Abbreviations and contractions are preserved as found in names of persons and places; in the datelines, salutations, and complimentary closes of letters; in endorsements and docketings; in units of money and measurement; and in accounts and other tabular documents. They are also retained elsewhere if they are still in use or are recognizable. Ambiguous abbreviations are silently expanded when the editors are certain of their meaning. Abbreviations that are indeterminate or questionable are expanded in brackets following the abbreviation. Where abbreviations are retained, superscript letters used to indicate contractions are brought down to the line. The ampersand is retained in the form “&c.” and in the names of firms; elsewhere it is rendered as “and.”
Missing and illegible matter is indicated by square brackets enclosing the editors' conjectural readings (with a question mark appended if the reading is doubtful), or by suspension points if no reading can
be given. If only a portion of a word is missing, it may be silently supplied when there is no doubt about the reading. When the missing or illegible matter amounts to more than one or two words, a footnote estimating its amount is attached.
Canceled matter in the manuscripts is included when it is of stylistic, psychological, or historical interest. In our text such passages are italicized and enclosed in angle brackets. If a revised equivalent of a canceled passage remains in the text, the canceled matter always precedes it.
Variant readings (variations in text between two or more versions of the same letter or document) are indicated when they are significant enough to warrant recording, and then always in footnotes keyed to the basic text that is printed in full.
Editorial insertions are italicized and enclosed in square brackets.
In recent years the editors have tended to a slightly more literal rendering of the text, especially in retaining peculiar but often consistent punctuation and abbreviation oddities. This practice reflects the expanded awareness and expectations of both our academic and general audiences. The editors know, however, that there is no way to give the reader a completely literal textual reproduction except by document facsimile.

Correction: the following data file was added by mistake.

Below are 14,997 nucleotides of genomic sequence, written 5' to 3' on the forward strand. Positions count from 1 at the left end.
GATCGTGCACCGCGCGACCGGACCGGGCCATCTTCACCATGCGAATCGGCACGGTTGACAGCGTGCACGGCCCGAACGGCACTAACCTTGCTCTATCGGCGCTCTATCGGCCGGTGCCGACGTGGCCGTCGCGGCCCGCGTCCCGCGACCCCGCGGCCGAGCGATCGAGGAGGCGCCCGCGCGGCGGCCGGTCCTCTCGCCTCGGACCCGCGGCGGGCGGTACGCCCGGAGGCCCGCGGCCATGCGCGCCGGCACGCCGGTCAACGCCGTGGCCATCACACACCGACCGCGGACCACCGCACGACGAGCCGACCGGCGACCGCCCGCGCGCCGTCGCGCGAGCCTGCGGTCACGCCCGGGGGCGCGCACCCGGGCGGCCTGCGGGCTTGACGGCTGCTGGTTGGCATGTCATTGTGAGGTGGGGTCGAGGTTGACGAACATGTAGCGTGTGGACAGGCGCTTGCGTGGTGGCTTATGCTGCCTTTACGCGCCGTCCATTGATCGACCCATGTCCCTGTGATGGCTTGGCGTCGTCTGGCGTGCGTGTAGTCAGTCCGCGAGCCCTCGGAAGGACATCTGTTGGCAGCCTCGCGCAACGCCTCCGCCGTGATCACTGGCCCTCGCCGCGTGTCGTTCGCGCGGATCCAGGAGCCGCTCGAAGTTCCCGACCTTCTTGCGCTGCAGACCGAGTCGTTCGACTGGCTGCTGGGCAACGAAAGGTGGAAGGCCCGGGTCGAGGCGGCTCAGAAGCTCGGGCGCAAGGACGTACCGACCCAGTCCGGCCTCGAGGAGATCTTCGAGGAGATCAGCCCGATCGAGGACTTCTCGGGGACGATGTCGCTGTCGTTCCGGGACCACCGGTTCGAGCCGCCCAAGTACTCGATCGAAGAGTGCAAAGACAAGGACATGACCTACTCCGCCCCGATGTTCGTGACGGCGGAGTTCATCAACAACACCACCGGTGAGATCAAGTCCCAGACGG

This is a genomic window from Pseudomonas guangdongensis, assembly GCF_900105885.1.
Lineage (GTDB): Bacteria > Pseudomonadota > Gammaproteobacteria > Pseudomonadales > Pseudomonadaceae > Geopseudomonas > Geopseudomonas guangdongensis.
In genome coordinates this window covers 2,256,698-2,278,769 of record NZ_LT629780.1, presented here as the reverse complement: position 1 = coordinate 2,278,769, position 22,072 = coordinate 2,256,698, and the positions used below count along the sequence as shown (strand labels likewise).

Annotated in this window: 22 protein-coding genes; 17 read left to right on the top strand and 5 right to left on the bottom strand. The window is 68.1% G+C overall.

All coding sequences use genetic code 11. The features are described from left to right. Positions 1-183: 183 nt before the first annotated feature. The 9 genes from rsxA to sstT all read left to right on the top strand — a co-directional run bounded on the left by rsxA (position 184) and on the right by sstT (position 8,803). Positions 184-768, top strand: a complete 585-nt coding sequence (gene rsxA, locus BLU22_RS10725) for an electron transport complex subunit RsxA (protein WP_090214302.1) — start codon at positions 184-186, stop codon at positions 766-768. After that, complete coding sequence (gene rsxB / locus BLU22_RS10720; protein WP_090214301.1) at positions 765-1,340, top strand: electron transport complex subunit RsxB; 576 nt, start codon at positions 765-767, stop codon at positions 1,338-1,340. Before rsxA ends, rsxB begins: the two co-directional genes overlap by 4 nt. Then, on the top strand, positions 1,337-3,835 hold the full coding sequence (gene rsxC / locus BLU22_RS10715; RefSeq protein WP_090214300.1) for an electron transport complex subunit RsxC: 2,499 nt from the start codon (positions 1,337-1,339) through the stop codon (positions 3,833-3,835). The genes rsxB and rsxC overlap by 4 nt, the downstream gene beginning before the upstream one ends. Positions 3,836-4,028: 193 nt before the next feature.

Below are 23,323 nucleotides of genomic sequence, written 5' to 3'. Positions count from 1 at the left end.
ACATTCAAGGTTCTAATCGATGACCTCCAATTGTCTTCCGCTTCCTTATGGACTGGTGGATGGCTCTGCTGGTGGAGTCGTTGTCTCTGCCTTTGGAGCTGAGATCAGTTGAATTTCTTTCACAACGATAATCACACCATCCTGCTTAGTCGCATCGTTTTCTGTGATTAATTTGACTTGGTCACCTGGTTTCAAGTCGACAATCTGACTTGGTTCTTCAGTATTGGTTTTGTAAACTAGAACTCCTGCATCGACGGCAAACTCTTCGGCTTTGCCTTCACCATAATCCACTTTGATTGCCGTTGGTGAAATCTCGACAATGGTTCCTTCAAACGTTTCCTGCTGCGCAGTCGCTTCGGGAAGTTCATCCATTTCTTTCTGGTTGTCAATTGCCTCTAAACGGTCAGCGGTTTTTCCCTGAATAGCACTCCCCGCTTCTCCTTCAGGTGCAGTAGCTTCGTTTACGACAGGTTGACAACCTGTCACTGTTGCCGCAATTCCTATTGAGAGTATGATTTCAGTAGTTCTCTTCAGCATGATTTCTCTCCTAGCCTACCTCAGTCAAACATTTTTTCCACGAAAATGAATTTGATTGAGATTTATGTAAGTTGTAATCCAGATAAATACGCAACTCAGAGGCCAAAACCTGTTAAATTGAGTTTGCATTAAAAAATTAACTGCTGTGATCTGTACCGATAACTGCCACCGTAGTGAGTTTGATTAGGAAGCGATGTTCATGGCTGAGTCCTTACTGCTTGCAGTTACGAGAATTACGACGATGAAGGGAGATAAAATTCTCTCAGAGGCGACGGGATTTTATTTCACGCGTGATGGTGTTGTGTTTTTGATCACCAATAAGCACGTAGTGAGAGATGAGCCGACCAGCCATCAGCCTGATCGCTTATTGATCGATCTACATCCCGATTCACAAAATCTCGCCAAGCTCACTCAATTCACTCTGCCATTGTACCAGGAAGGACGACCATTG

In addition to the 627 letters and documents in these two volumes and the 168 omitted letters listed at the end of vol. 10, over 100 letters by or to several Adamses for the period March–December 1780 appear in
Adams Family Correspondence
, vol. 3:292–425
, and vol. 4:1–56
. The most important of these, for a full appreciation of John Adams' public career in 1780, are 21 letters from John to Abigail Adams, and 14 letters from Abigail to John. Another 13 letters written by John to Abigail, and 4 by Abigail to John, from November 1779 through February 1780, also contain much valuable material for this same period. Other important correspondences in the Family
volumes for 1780 include those between John Adams and John Quincy Adams, Richard Cranch, Isaac Smith Sr., John Thaxter, and Cotton Tufts; interesting views of John Adams' life in Europe and commentary on public matters appear in Abigail Adams' correspondence with John Quincy Adams, Elbridge Gerry, James Lovell, John Thaxter, and Mercy Otis Warren. The
Diary and Autobiography of John Adams
, especially vol. 2:344–453
, and vol. 4:173–254
, and the
Diary of John Quincy Adams
, vol. 1:1–75
, are most helpful in understanding John Adams' diplomatic mission and in following his travels through Europe in 1779–1780.